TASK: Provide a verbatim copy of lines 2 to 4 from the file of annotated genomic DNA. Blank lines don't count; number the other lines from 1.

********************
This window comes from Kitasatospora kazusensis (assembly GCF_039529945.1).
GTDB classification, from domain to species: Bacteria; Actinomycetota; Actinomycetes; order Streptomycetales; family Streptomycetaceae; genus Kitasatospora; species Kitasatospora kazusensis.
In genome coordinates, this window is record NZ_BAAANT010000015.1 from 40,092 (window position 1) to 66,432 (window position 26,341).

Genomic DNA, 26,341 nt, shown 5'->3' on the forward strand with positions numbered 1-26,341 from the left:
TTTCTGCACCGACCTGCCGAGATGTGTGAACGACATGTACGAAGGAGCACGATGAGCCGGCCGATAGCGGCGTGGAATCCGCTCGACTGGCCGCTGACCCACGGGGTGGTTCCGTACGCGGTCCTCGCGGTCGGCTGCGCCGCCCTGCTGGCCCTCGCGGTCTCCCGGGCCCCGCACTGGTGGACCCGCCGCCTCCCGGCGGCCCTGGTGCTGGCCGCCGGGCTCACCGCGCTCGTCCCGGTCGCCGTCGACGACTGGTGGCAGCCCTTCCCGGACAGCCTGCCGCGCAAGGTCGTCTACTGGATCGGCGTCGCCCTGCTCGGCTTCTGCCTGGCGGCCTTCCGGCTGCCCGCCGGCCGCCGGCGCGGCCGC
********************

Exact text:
GTDB classification, from domain to species: Bacteria; Actinomycetota; Actinomycetes; order Streptomycetales; family Streptomycetaceae; genus Kitasatospora; species Kitasatospora kazusensis.
In genome coordinates, this window is record NZ_BAAANT010000015.1 from 40,092 (window position 1) to 66,432 (window position 26,341).

Genomic DNA, 26,341 nt, shown 5'->3' on the forward strand with positions numbered 1-26,341 from the left: